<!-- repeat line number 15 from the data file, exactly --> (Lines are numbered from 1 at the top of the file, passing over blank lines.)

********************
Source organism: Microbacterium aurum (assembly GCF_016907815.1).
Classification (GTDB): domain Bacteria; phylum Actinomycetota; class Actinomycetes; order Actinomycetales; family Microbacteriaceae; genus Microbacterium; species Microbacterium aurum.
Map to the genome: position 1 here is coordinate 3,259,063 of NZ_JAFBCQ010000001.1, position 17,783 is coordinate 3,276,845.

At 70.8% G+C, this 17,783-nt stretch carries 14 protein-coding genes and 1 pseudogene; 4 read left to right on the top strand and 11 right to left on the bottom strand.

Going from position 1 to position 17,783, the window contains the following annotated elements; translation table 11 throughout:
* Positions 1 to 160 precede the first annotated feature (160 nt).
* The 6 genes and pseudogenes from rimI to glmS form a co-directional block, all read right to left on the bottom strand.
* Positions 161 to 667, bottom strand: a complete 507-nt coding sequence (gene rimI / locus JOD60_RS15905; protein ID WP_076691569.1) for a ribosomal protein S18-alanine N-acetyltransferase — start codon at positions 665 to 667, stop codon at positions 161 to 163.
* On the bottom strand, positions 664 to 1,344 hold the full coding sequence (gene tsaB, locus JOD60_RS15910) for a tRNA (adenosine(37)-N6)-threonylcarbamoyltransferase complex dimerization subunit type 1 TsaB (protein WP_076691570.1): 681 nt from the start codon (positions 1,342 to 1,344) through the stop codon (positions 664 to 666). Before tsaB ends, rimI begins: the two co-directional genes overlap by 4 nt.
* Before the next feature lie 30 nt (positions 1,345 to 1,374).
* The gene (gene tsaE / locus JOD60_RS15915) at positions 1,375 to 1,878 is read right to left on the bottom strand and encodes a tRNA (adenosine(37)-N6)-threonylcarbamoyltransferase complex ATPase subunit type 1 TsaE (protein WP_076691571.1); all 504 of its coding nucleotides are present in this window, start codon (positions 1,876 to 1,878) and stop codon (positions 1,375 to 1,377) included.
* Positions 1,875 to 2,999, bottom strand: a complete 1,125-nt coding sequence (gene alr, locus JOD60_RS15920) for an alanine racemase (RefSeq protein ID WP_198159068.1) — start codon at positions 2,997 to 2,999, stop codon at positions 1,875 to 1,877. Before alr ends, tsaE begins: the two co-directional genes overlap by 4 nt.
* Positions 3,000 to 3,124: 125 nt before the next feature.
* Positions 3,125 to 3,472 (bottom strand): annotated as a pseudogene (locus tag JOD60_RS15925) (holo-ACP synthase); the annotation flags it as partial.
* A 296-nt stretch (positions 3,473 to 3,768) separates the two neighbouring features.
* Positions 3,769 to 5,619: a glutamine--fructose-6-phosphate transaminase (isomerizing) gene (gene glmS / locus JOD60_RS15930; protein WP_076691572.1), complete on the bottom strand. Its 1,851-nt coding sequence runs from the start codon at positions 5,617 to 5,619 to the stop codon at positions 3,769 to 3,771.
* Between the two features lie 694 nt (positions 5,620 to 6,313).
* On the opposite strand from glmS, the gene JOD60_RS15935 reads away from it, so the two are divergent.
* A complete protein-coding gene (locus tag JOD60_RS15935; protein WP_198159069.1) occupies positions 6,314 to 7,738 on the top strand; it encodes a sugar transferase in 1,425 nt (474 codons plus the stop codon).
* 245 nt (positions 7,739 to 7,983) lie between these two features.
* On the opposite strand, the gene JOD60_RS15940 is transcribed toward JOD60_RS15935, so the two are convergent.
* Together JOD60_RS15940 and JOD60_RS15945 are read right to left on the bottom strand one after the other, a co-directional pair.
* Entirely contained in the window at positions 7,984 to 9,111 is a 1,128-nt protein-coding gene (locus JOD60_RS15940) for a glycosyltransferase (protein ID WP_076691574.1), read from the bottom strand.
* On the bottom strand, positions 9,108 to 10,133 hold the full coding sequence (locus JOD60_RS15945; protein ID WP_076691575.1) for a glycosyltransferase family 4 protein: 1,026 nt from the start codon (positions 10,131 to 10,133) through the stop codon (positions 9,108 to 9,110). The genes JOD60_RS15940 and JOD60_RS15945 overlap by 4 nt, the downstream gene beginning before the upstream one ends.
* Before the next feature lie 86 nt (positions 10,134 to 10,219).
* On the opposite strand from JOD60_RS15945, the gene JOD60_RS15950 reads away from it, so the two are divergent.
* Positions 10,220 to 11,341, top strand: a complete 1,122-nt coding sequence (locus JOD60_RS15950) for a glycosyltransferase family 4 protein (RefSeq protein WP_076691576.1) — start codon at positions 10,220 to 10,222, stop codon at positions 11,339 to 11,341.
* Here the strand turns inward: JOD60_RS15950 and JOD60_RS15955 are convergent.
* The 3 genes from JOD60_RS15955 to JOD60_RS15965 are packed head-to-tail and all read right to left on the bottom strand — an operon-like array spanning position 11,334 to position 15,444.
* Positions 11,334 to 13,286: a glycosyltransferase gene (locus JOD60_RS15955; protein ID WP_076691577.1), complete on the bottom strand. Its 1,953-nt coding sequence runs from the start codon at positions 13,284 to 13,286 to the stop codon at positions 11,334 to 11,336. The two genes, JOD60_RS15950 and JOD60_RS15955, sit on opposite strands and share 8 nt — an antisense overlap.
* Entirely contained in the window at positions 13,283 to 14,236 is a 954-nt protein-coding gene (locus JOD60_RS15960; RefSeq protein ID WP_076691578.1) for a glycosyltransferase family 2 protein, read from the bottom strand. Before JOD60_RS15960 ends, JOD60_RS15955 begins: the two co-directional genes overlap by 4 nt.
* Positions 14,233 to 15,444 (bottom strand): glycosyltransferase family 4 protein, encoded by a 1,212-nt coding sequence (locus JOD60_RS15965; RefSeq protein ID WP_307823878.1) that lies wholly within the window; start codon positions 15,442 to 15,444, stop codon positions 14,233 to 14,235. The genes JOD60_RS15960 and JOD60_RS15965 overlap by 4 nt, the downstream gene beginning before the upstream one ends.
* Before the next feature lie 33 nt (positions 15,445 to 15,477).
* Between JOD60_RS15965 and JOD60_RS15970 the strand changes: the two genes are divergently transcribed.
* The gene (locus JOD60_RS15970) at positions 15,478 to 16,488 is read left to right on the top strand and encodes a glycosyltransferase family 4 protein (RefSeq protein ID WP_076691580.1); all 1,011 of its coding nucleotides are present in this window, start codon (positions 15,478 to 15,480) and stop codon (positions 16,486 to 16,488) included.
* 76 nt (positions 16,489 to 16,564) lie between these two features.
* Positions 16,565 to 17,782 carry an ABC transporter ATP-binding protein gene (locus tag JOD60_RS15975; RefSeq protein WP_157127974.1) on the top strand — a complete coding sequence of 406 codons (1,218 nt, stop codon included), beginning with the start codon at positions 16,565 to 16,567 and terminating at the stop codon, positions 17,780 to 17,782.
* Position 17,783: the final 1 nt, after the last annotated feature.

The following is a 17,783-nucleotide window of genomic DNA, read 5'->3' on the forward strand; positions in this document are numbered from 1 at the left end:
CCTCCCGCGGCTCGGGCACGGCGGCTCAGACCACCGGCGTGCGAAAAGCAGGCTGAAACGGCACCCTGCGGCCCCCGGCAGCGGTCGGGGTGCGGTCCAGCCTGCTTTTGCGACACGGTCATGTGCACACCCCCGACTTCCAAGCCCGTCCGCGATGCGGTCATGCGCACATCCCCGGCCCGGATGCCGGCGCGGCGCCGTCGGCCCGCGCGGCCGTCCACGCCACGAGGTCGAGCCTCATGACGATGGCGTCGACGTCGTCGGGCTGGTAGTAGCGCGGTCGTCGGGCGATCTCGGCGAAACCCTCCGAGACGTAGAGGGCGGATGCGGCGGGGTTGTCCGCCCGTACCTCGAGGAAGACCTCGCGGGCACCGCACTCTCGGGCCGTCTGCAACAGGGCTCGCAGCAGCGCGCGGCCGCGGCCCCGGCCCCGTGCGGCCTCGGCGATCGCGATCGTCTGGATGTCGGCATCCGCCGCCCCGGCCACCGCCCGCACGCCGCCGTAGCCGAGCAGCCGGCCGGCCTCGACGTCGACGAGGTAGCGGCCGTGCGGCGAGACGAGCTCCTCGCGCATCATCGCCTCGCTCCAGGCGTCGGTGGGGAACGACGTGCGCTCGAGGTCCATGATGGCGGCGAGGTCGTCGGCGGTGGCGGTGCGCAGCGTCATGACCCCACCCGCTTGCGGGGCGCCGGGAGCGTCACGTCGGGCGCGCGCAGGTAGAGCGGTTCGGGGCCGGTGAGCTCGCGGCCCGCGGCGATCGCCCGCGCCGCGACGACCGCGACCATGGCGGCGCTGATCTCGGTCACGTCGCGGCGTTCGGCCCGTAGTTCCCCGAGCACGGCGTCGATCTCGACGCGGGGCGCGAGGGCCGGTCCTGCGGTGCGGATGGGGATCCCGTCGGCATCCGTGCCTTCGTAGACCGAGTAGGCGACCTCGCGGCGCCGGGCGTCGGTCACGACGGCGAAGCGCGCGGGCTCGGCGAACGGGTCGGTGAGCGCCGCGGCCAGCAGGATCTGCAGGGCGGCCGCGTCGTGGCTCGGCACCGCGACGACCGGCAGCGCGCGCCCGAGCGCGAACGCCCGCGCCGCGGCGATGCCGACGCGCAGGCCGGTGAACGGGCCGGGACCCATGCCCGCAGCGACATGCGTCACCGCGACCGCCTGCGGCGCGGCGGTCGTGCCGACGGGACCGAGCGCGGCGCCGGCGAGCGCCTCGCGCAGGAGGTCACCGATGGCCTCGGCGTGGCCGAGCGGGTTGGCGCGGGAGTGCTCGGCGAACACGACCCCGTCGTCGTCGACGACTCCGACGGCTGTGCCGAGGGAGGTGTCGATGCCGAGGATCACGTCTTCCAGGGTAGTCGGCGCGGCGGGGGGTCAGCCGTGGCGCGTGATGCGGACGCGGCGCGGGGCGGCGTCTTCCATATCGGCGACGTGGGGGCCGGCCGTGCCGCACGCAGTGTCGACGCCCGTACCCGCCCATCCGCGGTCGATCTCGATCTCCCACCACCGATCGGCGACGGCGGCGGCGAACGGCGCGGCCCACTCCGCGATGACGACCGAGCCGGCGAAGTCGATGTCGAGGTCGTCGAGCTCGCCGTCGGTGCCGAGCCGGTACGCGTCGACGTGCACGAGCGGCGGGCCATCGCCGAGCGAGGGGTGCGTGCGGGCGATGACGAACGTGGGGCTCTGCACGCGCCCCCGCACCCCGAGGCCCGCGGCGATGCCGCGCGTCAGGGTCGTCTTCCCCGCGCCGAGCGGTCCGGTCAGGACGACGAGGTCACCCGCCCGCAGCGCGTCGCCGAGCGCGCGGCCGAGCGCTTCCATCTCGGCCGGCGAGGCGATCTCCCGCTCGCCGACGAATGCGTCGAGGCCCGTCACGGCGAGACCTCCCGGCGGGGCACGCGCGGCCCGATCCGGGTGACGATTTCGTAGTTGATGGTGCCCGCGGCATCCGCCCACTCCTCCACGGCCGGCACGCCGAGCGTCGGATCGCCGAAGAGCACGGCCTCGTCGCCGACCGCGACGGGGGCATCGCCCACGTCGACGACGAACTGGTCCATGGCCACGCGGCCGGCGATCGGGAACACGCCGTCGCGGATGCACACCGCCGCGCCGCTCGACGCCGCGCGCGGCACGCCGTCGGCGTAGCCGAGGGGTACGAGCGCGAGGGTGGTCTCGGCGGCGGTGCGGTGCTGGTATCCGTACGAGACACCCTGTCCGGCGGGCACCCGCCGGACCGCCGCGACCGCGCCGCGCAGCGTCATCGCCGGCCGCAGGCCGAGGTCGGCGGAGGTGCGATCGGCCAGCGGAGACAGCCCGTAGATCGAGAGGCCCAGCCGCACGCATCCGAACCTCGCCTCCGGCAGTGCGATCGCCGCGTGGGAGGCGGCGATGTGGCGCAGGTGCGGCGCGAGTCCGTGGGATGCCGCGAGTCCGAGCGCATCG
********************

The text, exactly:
* A 296-nt stretch (positions 3,473 to 3,768) separates the two neighbouring features.